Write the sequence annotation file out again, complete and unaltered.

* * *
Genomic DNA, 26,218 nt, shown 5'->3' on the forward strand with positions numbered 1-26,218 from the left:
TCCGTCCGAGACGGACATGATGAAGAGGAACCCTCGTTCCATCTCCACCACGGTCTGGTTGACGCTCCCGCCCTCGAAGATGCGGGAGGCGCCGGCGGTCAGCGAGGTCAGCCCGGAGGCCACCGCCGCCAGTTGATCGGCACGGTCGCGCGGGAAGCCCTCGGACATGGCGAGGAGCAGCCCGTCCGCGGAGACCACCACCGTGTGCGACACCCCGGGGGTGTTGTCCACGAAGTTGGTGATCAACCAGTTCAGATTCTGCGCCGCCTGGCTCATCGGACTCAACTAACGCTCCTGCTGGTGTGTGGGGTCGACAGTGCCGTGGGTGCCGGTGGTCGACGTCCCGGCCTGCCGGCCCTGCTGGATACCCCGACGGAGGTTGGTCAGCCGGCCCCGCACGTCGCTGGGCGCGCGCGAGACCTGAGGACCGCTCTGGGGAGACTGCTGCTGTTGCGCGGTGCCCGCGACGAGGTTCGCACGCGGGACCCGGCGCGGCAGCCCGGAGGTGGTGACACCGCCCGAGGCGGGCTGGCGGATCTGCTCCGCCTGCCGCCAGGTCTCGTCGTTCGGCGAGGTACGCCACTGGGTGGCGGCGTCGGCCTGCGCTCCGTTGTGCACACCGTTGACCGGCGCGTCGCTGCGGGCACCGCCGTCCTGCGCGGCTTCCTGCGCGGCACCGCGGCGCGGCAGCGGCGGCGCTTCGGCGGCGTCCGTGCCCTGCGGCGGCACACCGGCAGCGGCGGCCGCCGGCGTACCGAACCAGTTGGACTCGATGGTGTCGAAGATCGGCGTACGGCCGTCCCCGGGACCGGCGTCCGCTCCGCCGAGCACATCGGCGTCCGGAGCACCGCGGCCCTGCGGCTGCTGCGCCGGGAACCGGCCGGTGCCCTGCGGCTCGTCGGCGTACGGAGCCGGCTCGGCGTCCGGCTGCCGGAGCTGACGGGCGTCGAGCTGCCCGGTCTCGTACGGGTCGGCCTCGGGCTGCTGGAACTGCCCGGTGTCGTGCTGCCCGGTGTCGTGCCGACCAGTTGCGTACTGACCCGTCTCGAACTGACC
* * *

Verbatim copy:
Genomic DNA, 26,218 nt, shown 5'->3' on the forward strand with positions numbered 1-26,218 from the left:
TCCGTCCGAGACGGACATGATGAAGAGGAACCCTCGTTCCATCTCCACCACGGTCTGGTTGACGCTCCCGCCCTCGAAGATGCGGGAGGCGCCGGCGGTCAGCGAGGTCAGCCCGGAGGCCACCGCCGCCAGTTGATCGGCACGGTCGCGCGGGAAGCCCTCGGACATGGCGAGGAGCAGCCCGTCCGCGGAGACCACCACCGTGTGCGACACCCCGGGGGTGTTGTCCACGAAGTTGGTGATCAACCAGTTCAGATTCTGCGCCGCCTGGCTCATCGGACTCAACTAACGCTCCTGCTGGTGTGTGGGGTCGACAGTGCCGTGGGTGCCGGTGGTCGACGTCCCGGCCTGCCGGCCCTGCTGGATACCCCGACGGAGGTTGGTCAGCCGGCCCCGCACGTCGCTGGGCGCGCGCGAGACCTGAGGACCGCTCTGGGGAGACTGCTGCTGTTGCGCGGTGCCCGCGACGAGGTTCGCACGCGGGACCCGGCGCGGCAGCCCGGAGGTGGTGACACCGCCCGAGGCGGGCTGGCGGATCTGCTCCGCCTGCCGCCAGGTCTCGTCGTTCGGCGAGGTACGCCACTGGGTGGCGGCGTCGGCCTGCGCTCCGTTGTGCACACCGTTGACCGGCGCGTCGCTGCGGGCACCGCCGTCCTGCGCGGCTTCCTGCGCGGCACCGCGGCGCGGCAGCGGCGGCGCTTCGGCGGCGTCCGTGCCCTGCGGCGGCACACCGGCAGCGGCGGCCGCCGGCGTACCGAACCAGTTGGACTCGATGGTGTCGAAGATCGGCGTACGGCCGTCCCCGGGACCGGCGTCCGCTCCGCCGAGCACATCGGCGTCCGGAGCACCGCGGCCCTGCGGCTGCTGCGCCGGGAACCGGCCGGTGCCCTGCGGCTCGTCGGCGTACGGAGCCGGCTCGGCGTCCGGCTGCCGGAGCTGACGGGCGTCGAGCTGCCCGGTCTCGTACGGGTCGGCCTCGGGCTGCTGGAACTGCCCGGTGTCGTGCTGCCCGGTGTCGTGCCGACCAGTTGCGTACTGACCCGTCTCGAACTGACC